I am delighted to have a guest with me today who has been on the journey to creating a strengths-based organisation for many years now – Sian Walters, Associate Director of Talent Development at award-winning Communications agency, Fleishman Hillard.
For the past six years, Sian and her colleagues at Fleishman have been hard at work creating a strengths based culture that will provide them with the resilience to get through the tough times, as well as those times where it’s easier for people to flourish. Which seems like a while ago now, right?
So in today’s podversation, I want to discuss with Sian what challenges she’s facing as a people professional at Fleishman Hillard right now, and how the business is responding. Then get more into the meat of how Sian and the people team have set about deploying the strengths approach at Fleishman, how that’s helped in generally and how it’s helping right now, plus discussing more about the challenges in landing a positive psychology-based approach in a fast-paced business like Fleishman. Wrapping around that of course and as always, I’m going to ask some questions of Sian about her own journey, learnings and reflections on her career.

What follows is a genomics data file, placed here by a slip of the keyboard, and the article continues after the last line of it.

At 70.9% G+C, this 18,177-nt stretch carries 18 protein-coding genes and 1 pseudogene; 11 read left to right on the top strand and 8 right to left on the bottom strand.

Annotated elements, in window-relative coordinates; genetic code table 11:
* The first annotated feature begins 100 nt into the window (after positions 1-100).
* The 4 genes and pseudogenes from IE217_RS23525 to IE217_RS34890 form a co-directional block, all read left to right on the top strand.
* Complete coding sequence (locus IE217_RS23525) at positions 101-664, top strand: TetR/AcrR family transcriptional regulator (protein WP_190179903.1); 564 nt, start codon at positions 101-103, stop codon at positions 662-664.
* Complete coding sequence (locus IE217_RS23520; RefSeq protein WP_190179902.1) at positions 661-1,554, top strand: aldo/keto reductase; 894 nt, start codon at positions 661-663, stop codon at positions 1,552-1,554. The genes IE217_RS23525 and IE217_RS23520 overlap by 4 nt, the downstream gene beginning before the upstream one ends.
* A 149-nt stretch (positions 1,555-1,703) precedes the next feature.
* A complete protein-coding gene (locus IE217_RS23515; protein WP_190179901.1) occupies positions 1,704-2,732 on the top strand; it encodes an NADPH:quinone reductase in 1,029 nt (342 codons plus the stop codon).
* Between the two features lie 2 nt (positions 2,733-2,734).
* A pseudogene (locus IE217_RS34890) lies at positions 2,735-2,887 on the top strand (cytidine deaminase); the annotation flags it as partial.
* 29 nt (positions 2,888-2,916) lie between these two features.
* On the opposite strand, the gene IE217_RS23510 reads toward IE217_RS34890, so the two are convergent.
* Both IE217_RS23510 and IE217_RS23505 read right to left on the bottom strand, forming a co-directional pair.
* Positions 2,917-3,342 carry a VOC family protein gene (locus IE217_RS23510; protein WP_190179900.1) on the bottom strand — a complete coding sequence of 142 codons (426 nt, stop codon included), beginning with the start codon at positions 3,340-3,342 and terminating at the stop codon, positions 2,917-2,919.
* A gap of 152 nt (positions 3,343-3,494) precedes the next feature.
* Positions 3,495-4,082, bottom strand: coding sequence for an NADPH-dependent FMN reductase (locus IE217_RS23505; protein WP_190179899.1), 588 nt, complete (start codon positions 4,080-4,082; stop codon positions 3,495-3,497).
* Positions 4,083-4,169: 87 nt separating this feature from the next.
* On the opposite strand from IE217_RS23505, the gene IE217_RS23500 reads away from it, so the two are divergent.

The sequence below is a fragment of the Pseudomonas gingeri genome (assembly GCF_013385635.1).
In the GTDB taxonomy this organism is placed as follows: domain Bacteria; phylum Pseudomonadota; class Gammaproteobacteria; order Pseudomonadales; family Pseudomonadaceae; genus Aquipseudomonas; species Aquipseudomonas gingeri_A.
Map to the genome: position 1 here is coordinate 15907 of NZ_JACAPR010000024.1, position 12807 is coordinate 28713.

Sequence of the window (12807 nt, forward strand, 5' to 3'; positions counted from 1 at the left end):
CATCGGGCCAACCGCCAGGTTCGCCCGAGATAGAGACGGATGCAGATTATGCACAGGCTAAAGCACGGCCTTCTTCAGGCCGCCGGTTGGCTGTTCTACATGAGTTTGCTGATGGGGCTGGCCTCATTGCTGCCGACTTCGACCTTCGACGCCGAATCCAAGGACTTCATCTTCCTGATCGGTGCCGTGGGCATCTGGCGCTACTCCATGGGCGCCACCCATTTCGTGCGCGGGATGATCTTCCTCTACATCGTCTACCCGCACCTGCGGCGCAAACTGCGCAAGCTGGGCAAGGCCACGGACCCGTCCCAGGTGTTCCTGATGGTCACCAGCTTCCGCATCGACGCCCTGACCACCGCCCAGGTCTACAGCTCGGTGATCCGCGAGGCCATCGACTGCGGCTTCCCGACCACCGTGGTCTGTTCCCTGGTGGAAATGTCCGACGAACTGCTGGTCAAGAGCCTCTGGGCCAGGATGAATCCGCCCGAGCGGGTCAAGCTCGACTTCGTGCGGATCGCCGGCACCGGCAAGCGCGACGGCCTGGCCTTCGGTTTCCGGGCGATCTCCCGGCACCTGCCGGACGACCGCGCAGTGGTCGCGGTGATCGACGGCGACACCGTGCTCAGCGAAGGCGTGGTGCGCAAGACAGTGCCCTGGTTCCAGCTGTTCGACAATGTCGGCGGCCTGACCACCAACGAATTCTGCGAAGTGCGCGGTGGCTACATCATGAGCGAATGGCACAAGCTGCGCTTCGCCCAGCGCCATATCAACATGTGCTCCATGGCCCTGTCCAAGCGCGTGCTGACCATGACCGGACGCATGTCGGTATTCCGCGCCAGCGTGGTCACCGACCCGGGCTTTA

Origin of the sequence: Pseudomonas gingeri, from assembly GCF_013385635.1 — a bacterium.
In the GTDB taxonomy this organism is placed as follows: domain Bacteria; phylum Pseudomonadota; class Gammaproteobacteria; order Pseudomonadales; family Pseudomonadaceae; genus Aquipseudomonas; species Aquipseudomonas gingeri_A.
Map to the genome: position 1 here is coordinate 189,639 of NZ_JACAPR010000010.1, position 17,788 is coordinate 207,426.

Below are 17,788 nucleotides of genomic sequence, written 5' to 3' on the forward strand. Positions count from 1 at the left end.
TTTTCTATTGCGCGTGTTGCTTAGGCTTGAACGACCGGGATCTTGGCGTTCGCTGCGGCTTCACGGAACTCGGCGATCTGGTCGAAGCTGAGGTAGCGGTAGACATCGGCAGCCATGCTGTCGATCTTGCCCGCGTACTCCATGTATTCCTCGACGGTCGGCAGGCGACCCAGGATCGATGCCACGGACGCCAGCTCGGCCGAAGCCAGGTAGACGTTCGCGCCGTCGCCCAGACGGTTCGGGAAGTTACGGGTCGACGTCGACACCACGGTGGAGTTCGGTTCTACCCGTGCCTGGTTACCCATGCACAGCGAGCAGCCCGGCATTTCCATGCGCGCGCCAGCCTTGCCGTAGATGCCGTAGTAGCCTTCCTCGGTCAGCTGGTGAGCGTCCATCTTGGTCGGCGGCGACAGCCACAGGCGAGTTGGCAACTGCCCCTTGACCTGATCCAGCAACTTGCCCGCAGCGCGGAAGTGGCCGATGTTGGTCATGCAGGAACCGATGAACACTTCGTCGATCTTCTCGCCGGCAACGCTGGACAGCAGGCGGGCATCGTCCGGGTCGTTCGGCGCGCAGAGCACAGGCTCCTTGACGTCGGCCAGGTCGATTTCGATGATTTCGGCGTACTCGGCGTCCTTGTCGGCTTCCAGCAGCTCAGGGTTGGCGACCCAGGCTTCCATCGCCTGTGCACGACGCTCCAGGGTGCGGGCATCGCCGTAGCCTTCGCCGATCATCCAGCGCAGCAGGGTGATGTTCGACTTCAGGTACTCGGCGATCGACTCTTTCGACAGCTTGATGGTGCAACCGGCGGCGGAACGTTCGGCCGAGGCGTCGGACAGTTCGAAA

Welcome to the strengths guy podcast Sian.
Let’s start by talking about your journey from the beginning to Associate Director at Fleishman Hillard – I’d love to hear about your career to date, what you’ve loved, what’s been hard, what about now and the future?
I’ve been at FH since I graduated 11.5 years ago. It’s quite unusual for someone to still be with the same company after so long but I’m quite proud to talk about the journey that I’ve had and what has kept me here – it’s the great people that I work with every day and the constant change within the agency which makes no day, week, or year ever the same.